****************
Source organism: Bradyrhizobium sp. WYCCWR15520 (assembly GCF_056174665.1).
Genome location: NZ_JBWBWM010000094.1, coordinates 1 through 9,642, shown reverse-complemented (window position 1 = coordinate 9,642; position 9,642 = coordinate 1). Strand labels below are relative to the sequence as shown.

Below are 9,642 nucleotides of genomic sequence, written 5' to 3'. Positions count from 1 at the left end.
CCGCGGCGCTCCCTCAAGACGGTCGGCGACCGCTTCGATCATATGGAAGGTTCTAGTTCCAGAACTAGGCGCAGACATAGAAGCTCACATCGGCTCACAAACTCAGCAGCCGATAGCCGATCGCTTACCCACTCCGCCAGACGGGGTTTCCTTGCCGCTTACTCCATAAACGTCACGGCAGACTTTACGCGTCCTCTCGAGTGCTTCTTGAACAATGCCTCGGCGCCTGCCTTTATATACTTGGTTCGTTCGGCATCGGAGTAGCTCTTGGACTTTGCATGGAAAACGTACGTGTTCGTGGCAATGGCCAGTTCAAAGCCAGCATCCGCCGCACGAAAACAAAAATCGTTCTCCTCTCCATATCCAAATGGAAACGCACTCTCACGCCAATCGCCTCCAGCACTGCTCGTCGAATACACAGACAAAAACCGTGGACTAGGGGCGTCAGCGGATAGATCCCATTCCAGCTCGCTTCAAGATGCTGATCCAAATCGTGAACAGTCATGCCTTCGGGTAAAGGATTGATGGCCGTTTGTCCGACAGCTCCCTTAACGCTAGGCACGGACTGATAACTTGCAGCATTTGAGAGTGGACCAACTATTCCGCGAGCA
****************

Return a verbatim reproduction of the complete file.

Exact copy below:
Source organism: Bradyrhizobium sp. WYCCWR15520 (assembly GCF_056174665.1).
Genome location: NZ_JBWBWM010000094.1, coordinates 1 through 9,642, shown reverse-complemented (window position 1 = coordinate 9,642; position 9,642 = coordinate 1). Strand labels below are relative to the sequence as shown.

Below are 9,642 nucleotides of genomic sequence, written 5' to 3'. Positions count from 1 at the left end.
CCGCGGCGCTCCCTCAAGACGGTCGGCGACCGCTTCGATCATATGGAAGGTTCTAGTTCCAGAACTAGGCGCAGACATAGAAGCTCACATCGGCTCACAAACTCAGCAGCCGATAGCCGATCGCTTACCCACTCCGCCAGACGGGGTTTCCTTGCCGCTTACTCCATAAACGTCACGGCAGACTTTACGCGTCCTCTCGAGTGCTTCTTGAACAATGCCTCGGCGCCTGCCTTTATATACTTGGTTCGTTCGGCATCGGAGTAGCTCTTGGACTTTGCATGGAAAACGTACGTGTTCGTGGCAATGGCCAGTTCAAAGCCAGCATCCGCCGCACGAAAACAAAAATCGTTCTCCTCTCCATATCCAAATGGAAACGCACTCTCACGCCAATCGCCTCCAGCACTGCTCGTCGAATACACAGACAAAAACCGTGGACTAGGGGCGTCAGCGGATAGATCCCATTCCAGCTCGCTTCAAGATGCTGATCCAAATCGTGAACAGTCATGCCTTCGGGTAAAGGATTGATGGCCGTTTGTCCGACAGCTCCCTTAACGCTAGGCACGGACTGATAACTTGCAGCATTTGAGAGTGGACCAACTATTCCGCGAGCA